As the World Nuclear Association prepares to discuss how to meet the huge surge in demand for nuclear power, the BBC's Humphrey Hawksley wonders if the so-called "nuclear renaissance" could also prompt a complete re-examination of global nuclear policy.
Demand for nuclear fuel is increasing around the world
Dressed in a white coat, plastic protective glasses and gloves, I pick up five pellets of compressed uranium from a factory process line and hold them in the palm of my hand. Each is about the size of a peanut.
"Those five will power a household for more than a year," says Kim Clark. "That's all you need. That's the fuel."
She is guiding me through General Electric's plant in Wilmington, North Carolina, offering a rare glimpse of the nuclear fuel supply chain. Kim leads me to an area where bunches of metallic rods stand in lines filled with uranium pellets.
"There are about 380 UO2 pellets inside these rods," she explains pointing to the nearest batch. "They go into the reactor core like a battery."
"And we're standing here with all this radioactive material?" I begin.
"Yes," she laughs. "And it's perfectly safe."
Next stop is a huge warehouse gleaming with silver boxes stacked up with labels warning that they hold fissile material.
It is like a supermarket store room, with trucks backing up to ship them out all over the world.
The demand for nuclear fuel is increasing at such a pace that General Electric is gearing up for what is being called the "nuclear renaissance".
The worry about global warming, the unpredictability of fossil fuel supplies and the scramble for energy - particularly in the developing world - have focused attention on the carbon-free nuclear alternative where supplies are assured and constant.
Except of course nuclear energy has always been linked to nuclear weapons.
The technology did, after all, emerge from the bombing of Hiroshima and Nagasaki, and the craving for it has resulted in high-stakes politics that often determine the relationship between nations.
In fact, one of those relationships is being re-drawn now in a way that is turning global nuclear policy on its head.
India's nuclear journey
Driving up along the coast from India's financial mega-city, Mumbai, we started by edging through jammed rush-hour traffic and emerged onto a half-built motorway, flanked by high-rise suburban apartments and shopping malls, all massive developments demanding more and more electricity.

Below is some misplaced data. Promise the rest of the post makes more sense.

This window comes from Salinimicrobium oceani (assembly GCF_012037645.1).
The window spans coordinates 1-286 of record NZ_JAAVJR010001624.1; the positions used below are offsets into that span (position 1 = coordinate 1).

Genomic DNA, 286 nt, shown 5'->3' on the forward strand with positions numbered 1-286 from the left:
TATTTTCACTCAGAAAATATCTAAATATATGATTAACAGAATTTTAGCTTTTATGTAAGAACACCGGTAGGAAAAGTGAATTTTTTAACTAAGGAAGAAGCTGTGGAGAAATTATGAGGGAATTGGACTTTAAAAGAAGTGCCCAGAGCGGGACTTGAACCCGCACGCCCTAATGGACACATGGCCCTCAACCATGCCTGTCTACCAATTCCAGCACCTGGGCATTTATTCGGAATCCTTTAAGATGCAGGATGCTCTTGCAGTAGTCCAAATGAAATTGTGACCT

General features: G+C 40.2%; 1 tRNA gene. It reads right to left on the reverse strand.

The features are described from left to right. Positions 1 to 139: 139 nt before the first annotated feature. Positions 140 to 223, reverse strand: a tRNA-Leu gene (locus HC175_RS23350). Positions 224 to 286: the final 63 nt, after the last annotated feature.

Then turning off the main road we were in rural India, on a narrow, pot-holed road with bullock carts and bicycles, and finally we reached the Tarapur Nuclear Complex.
At the gate was a sun-bleached plaque heralding the friendship between India and the United States and stamped with the logo of General Electric.
Back in the sixties, GE built two reactors here, both still working, the control room lovingly preserved with dials flickering like the dashboard of a vintage car.
We drove a short way to two brand new reactors that are built, designed and fuelled entirely by India.
But shortly after Tarapur opened in 1969, things went wrong. It was the height of the Cold War and America thought India was too close to the Soviet Union, so it sent warships to the Bay of Bengal to warn it off.
India responded in 1974 by carrying out a nuclear test. It was put under sanctions and General Electric cut off all support for the reactors.
"What on earth did you do?" I asked the station manager, U. Ramamurty.
He smiled. "Oh, we managed. First we bought uranium from France. Now we get it from Russia. We even got some from China once."
"So, the sanctions didn't work?"
"Come," he said.
Rewriting the rules
Iran's determination to have nuclear power has angered the West
Through monitors we could see deep inside the highly radioactive areas that India can use to research weapons and other projects. International inspectors are banned from here.
We were only let in because the sanctions imposed on India since 1974 are about to be lifted and General Electric hopes, once again, to sell uranium pellets to Tarapur.
The decision by America to accept India into the nuclear fold has prompted a crucial debate.
As country after country opts for nuclear energy, are we going to face more and more Iran-style crises over the coming years?
"The goal is to figure out how to recognise the aspirations of these states," Congressman Ed Royce, chair of the non-proliferation sub-committee told me in Washington.
If we fail, we'll just end up with higher oil prices and dirty coal."
"He's right," said Pranab Mukherjee, the Indian Foreign Minister, when I put that to him in Delhi.
"The present system is a fraud. A few countries can't continue to tell the rest of us what to do."
While great diplomatic minds work out how to rewrite the nuclear rules, I asked Mr Ramamurty if - once the sanctions were lifted - he would actually be happy to buy uranium from General Electric.
"Ah!" he said, hand on his chin, pretending to think hard. "It all depends on the price."
From Our Own Correspondent was broadcast on Saturday, 14 April, 2007 at 1130 GMT on BBC Radio 4. Please check the programme schedules for World Service transmission times.